Although orthodox Christians participated at every stage of the new republic, Deism influenced a majority of the Founders. The movement opposed barriers to moral improvement and to social justice. It stood for rational inquiry, for skepticism about dogma and mystery, and for religious toleration. Many of its adherents advocated universal education, freedom of the press, and separation of church and state. If the nation owes much to the Judeo-Christian tradition, it is also indebted to Deism, a movement of reason and equality that influenced the Founding Fathers to embrace liberal political ideals remarkable for their time.
It’s easy to cherry-pick the Founding Fathers’ quotes to prove that they were either orthodox Christians or they were secular, They were neither. Their religious views were complex and fascinating and they don’t lend themselves to being pigeonholed or used in the modern culture wars. When you do that, you distort reality.
Also, Jefferson’s letter to his nephew Peter Carr, 1787 link
A Projection of our fears and desires
As I’ve gotten older, I think of Jesus more and more as an ink blot - an ambiguous shape onto which people project their own fears and desires. We all hope our deepest values and acts of service are aligned with something greater, and a Jesus who shared those values is a powerful, enduring symbol that our lives have meaning.
My friend understands the Jesus she seeks to be a matter of hope, not history. The power of her Jesus comes not from whatever tentative facts scholars can glimpse in the fog of history, but from yearnings of the human spirit that are as relevant today as they were in the Ancient Near East. Perhaps humanity’s centuries of desperately seeking Jesus are best thought of as a quest to find and define ourselves. Perhaps that is enough.
The 5 Stages of deconstruction
If you don’t know about the Kübler-Ross model of the stages of death and dying and grief, you should. I have it very helpful for all kinds of things. Including the deconstruction of faith and beliefs. Here’s my own personal interpretation as they apply to my deconstruction:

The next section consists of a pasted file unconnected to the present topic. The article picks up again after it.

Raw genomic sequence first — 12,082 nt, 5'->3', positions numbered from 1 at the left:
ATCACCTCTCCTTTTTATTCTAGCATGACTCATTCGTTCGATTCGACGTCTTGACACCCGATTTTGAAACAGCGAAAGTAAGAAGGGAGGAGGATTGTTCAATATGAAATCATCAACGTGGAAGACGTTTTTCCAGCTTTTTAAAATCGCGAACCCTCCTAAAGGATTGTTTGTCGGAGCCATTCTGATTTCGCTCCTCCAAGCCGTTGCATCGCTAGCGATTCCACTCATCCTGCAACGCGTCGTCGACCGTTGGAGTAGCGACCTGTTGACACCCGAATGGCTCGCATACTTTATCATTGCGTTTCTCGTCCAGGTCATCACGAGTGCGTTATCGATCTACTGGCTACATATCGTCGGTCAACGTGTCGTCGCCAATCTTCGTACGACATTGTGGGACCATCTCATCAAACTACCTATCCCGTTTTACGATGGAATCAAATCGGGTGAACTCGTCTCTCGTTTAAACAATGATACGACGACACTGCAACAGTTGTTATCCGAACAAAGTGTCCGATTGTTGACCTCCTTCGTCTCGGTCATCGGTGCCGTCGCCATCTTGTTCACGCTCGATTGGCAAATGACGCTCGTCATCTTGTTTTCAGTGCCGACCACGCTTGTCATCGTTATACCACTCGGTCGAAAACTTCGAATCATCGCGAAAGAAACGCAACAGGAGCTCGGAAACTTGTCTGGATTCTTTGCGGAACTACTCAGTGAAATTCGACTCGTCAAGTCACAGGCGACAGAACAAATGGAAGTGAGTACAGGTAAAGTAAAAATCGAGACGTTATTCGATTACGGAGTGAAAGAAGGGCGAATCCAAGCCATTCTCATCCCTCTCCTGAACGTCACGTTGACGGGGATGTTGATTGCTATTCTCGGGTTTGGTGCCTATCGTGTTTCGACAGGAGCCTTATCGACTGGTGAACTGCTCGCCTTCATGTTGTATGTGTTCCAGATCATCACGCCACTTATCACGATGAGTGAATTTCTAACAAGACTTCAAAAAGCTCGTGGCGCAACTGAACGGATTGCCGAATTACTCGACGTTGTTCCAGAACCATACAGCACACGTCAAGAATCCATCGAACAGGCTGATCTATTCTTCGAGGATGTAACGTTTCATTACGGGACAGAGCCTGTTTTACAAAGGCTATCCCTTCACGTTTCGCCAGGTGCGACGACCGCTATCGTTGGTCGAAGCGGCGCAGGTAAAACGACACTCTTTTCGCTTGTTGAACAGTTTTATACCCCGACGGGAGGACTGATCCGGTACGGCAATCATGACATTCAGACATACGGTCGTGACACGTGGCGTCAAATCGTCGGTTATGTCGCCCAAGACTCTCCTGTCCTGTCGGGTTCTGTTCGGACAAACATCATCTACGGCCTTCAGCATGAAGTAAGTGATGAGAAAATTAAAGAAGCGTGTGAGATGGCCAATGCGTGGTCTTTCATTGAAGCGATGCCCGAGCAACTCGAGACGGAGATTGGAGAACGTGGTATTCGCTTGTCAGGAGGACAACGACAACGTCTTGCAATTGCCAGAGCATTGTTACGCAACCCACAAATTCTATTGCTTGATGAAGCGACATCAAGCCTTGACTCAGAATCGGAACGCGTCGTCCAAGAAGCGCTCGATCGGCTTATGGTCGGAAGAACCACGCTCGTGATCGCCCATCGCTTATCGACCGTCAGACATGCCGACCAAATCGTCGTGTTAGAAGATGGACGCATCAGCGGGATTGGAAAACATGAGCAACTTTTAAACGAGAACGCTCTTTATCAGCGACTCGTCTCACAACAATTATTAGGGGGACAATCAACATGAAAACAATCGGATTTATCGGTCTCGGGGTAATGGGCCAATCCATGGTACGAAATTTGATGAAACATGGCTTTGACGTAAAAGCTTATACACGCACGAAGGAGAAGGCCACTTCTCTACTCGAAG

Denial: We are certain that the answer we have believed must work. Doubt may have entered in, but we’re going to hold on faithfully to our beliefs. They’ve worked all these years and proven themselves true. Why fail us now?
Anger: It dawns on us that, indeed, we have doubt, and that the answer we’ve faithfully believed for so long no longer suffices. We are angry at God, Satan, our spouses, our selves, life, etc. We are very frustrated that confusion has moved in.
Bargaining: Realizing that the answer we’ve held to has failed, we go for a second opinion, or a third… desperately looking for an answer that makes sense. We run around compromising and making deals with other ideas in an effort to stay alive spiritually.
Depression: We sadly realize that there is no clear answer forthcoming. What we are losing isn’t being replaced by anything satisfactory. The temptation is to give up. This is a very dark and deeply confusing time. It feels like spiritual death.
Acceptance: We finally understand that there is no answer and we can live in the depth of the mystery. An indescribable peace comes over our minds that radiates throughout our whole being. Finally our souls are at rest.
This may not be your story. But maybe it is. And remember: we may not progress neatly and linearly through these stages. We may cycle around them and jump from one to another or live in two at the same time. We are very complex and unique people. My journey is mine and yours is yours.
Albert Einstein and Judaism
Decidedly Jewish, and exiled and defamed and persecuted as a consequence, he preserved what he could of ethical Judaism and rejected the barbaric mythology of the Pentateuch.
Spong and “the gulf”